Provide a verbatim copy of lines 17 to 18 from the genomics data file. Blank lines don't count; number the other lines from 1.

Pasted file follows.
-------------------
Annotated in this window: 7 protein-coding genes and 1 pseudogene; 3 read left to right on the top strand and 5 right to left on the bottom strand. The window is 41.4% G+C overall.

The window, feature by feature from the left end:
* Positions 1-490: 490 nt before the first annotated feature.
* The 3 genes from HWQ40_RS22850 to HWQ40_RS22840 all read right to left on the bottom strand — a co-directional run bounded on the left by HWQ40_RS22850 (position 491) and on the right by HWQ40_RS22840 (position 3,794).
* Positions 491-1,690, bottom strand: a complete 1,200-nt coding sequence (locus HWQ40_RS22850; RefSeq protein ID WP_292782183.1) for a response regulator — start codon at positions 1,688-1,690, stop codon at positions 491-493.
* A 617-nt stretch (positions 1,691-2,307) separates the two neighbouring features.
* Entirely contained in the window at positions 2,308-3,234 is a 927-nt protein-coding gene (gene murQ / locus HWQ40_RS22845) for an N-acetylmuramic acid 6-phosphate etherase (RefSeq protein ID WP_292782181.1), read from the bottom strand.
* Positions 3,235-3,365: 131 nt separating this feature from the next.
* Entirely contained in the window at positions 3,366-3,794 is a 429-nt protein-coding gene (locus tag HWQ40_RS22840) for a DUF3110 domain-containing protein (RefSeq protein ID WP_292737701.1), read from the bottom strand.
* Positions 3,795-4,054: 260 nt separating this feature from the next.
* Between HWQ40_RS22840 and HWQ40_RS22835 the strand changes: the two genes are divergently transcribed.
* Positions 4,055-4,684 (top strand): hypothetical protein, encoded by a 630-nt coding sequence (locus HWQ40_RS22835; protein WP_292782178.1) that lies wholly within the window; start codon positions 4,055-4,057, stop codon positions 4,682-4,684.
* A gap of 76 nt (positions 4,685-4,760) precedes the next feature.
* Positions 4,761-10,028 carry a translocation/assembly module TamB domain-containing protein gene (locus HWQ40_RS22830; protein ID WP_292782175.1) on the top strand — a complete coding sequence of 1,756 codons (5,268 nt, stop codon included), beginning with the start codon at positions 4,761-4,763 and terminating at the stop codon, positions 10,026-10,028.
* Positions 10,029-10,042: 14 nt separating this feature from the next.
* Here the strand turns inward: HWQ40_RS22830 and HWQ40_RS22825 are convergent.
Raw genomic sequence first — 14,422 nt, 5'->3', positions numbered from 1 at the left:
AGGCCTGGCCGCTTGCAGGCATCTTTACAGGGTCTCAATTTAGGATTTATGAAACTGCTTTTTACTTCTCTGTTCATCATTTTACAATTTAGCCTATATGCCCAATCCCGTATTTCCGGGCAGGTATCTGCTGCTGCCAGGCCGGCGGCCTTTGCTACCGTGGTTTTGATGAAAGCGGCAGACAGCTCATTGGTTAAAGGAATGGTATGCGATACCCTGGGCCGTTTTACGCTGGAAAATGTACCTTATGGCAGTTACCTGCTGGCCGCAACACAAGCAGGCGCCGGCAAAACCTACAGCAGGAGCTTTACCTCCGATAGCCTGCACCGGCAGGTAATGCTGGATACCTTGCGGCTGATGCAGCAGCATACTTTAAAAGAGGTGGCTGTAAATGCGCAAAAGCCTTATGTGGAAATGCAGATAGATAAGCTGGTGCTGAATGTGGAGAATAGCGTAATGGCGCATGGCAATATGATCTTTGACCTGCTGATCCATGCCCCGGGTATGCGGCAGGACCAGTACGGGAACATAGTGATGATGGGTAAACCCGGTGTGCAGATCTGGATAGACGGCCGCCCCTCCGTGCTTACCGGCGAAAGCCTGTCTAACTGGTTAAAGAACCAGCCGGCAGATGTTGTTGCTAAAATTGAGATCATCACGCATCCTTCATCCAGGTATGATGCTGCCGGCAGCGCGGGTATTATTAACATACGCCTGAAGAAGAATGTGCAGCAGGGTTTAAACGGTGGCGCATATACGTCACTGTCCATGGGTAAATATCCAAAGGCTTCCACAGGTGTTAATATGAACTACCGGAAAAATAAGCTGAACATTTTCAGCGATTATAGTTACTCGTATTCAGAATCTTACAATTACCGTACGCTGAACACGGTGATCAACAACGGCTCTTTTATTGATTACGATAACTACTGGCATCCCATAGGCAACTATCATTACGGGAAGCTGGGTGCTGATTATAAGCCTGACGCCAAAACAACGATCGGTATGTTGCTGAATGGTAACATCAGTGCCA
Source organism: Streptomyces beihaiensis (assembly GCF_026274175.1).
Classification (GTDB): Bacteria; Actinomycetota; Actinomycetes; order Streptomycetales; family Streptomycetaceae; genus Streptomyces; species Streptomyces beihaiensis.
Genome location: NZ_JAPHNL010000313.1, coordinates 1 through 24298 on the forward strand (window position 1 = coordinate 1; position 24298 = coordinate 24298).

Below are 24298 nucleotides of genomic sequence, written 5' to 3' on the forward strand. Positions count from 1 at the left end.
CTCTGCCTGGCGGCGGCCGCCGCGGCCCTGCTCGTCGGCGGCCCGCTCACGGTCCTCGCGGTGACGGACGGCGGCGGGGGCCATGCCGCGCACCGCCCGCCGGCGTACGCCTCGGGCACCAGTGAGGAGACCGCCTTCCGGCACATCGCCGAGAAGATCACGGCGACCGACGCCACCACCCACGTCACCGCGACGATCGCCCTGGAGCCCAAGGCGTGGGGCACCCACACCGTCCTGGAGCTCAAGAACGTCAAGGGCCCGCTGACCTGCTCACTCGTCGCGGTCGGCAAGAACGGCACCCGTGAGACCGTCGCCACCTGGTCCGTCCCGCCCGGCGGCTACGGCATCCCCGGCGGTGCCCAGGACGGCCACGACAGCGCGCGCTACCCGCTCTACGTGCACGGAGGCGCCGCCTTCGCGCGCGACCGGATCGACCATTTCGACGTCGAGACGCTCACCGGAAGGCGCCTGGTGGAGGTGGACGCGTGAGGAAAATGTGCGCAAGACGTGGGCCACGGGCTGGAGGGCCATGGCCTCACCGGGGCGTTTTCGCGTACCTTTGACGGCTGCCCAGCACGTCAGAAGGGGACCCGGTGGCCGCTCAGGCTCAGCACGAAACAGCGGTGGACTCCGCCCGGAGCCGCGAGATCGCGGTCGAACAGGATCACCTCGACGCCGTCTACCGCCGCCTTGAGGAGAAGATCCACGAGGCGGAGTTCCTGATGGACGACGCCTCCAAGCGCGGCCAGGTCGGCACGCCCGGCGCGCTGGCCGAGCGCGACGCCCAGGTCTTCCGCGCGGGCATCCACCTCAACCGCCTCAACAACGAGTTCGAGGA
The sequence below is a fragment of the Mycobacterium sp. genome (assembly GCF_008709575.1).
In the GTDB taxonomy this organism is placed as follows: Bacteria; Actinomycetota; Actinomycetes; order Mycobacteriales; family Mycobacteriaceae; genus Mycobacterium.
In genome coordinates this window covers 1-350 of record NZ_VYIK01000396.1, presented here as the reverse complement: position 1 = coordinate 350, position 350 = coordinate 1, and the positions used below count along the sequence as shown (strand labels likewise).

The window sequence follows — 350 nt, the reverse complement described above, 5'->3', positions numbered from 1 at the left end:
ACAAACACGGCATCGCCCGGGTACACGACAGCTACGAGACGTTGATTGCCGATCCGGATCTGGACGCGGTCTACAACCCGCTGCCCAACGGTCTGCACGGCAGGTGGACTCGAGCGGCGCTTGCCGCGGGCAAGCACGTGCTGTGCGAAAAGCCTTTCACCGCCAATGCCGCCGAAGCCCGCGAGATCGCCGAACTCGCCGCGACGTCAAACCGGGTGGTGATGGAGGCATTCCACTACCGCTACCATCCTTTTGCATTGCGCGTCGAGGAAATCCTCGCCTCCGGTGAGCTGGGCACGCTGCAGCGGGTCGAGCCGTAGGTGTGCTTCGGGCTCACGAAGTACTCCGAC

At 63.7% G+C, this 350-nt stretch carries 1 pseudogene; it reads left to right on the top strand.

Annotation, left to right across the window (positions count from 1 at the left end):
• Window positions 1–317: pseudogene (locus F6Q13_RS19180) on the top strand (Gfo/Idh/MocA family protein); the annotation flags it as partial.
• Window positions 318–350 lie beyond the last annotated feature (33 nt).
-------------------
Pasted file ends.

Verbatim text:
Raw genomic sequence first — 14,422 nt, 5'->3', positions numbered from 1 at the left:
AGGCCTGGCCGCTTGCAGGCATCTTTACAGGGTCTCAATTTAGGATTTATGAAACTGCTTTTTACTTCTCTGTTCATCATTTTACAATTTAGCCTATATGCCCAATCCCGTATTTCCGGGCAGGTATCTGCTGCTGCCAGGCCGGCGGCCTTTGCTACCGTGGTTTTGATGAAAGCGGCAGACAGCTCATTGGTTAAAGGAATGGTATGCGATACCCTGGGCCGTTTTACGCTGGAAAATGTACCTTATGGCAGTTACCTGCTGGCCGCAACACAAGCAGGCGCCGGCAAAACCTACAGCAGGAGCTTTACCTCCGATAGCCTGCACCGGCAGGTAATGCTGGATACCTTGCGGCTGATGCAGCAGCATACTTTAAAAGAGGTGGCTGTAAATGCGCAAAAGCCTTATGTGGAAATGCAGATAGATAAGCTGGTGCTGAATGTGGAGAATAGCGTAATGGCGCATGGCAATATGATCTTTGACCTGCTGATCCATGCCCCGGGTATGCGGCAGGACCAGTACGGGAACATAGTGATGATGGGTAAACCCGGTGTGCAGATCTGGATAGACGGCCGCCCCTCCGTGCTTACCGGCGAAAGCCTGTCTAACTGGTTAAAGAACCAGCCGGCAGATGTTGTTGCTAAAATTGAGATCATCACGCATCCTTCATCCAGGTATGATGCTGCCGGCAGCGCGGGTATTATTAACATACGCCTGAAGAAGAATGTGCAGCAGGGTTTAAACGGTGGCGCATATACGTCACTGTCCATGGGTAAATATCCAAAGGCTTCCACAGGTGTTAATATGAACTACCGGAAAAATAAGCTGAACATTTTCAGCGATTATAGTTACTCGTATTCAGAATCTTACAATTACCGTACGCTGAACACGGTGATCAACAACGGCTCTTTTATTGATTACGATAACTACTGGCATCCCATAGGCAACTATCATTACGGGAAGCTGGGTGCTGATTATAAGCCTGACGCCAAAACAACGATCGGTATGTTGCTGAATGGTAACATCAGTGCCA